Scientists from the Indian Institute of Science, Bangalore, study what effect tuberculosis has on the immune system of our body.
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In a novel study, researchers from the Indian Institute of Technology, Bombay, test how oxidative stress induced by a combination of drugs can help fight drug resistant strains of Tuberculosis.
A new study conducted by Pallavi Sinha and group from Institute of Medical Sciences, Banaras Hindu University and Boston Medical Centre has concluded that behavioral factors, like alcohol consumption and smoking, and clinical factors, like previous anti tubercular treatment, increases the risk of multi-drug resistant TB (MDR-TB).
Tuberculosis(TB) has claimed 1.8 million human lives globally according to World Health Organization, in 2015. Despite Bacillus Calmette-Guerin (BCG) vaccine, the only available vaccine for TB, currently one-third of the world is latently infected with TB due to the incompetence of BCG in adults against Mycobacterium tuberculosis, the bacteria responsible for TB.
Scientists from the Central University of Gujarat (CUG), Gandhinagar, use computers to design the most efficient drug against TB. They apply pharmacophore modelling approach to understand the interactions between proteins found in Mycobacterium tuberculosis (Mtb) and the compounds which can suppress the bacteria.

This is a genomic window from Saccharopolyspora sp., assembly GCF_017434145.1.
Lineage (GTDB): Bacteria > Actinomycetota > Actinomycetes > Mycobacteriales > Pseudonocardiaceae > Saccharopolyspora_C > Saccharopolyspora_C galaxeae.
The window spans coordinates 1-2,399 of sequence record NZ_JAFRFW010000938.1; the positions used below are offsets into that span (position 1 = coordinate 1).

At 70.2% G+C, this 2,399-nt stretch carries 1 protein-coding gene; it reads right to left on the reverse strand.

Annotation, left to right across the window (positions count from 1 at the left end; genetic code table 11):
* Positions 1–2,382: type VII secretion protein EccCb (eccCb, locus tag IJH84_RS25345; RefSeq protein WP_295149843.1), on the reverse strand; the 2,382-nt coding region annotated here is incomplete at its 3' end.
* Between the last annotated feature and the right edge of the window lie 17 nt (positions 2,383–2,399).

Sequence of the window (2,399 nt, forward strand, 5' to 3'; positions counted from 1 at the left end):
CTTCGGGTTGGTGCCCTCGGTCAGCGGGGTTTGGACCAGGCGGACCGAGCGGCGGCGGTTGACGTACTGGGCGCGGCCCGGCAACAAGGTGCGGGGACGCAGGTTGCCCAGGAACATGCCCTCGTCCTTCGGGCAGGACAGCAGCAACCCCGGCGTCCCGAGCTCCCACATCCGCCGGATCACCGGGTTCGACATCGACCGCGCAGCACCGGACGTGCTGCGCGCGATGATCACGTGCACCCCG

The whole world is struggling with the problem of antibiotic resistance developed by disease causing organisms. The epidemic of Tuberculosis especially plagues countries like India. In their recent research scientists from the Central University, Punjab have identified a new target drug to beat the bacteria’s defense against antibiotics.
A new study at IISc looks to uncover the secret behind the development of drug resistance in TB causing bacteria by testing the efficacy of various commonly available antibiotics. The researchers have found that a combination of commonly available antibiotics along with Augmentin, fights the development of resistance among TB bacteria. This study might throw light on developing new class of drugs that can help contain the spread of deadly tuberculosis, claim the researchers.
A new study by researchers could be a breakthrough in our fight against tuberculosis that has a long history. The researchers have identified an enzyme in the bacteria that causes TB, inhibiting which could kill the bacteria effectively. A first of its kind study, the researchers hope this enzyme can be targeted to develop effective drugs against TB without any side effects.
Though our fight against tuberculosis has a long history, we have not been able to wipe off this bacterial infection from the face of the planet. Even to this day, there are numerous studies all over the world that are trying to find the ‘best’ drug against this killer disease. In a new approach to fight tuberculosis, a recent study has now shone some light on how our body fights Mycobacterium, the causative bacteria of TB. Understanding this mechanism, the researchers say, could open up new vaccines and drugs against TB and help us win the seemingly never ending battle.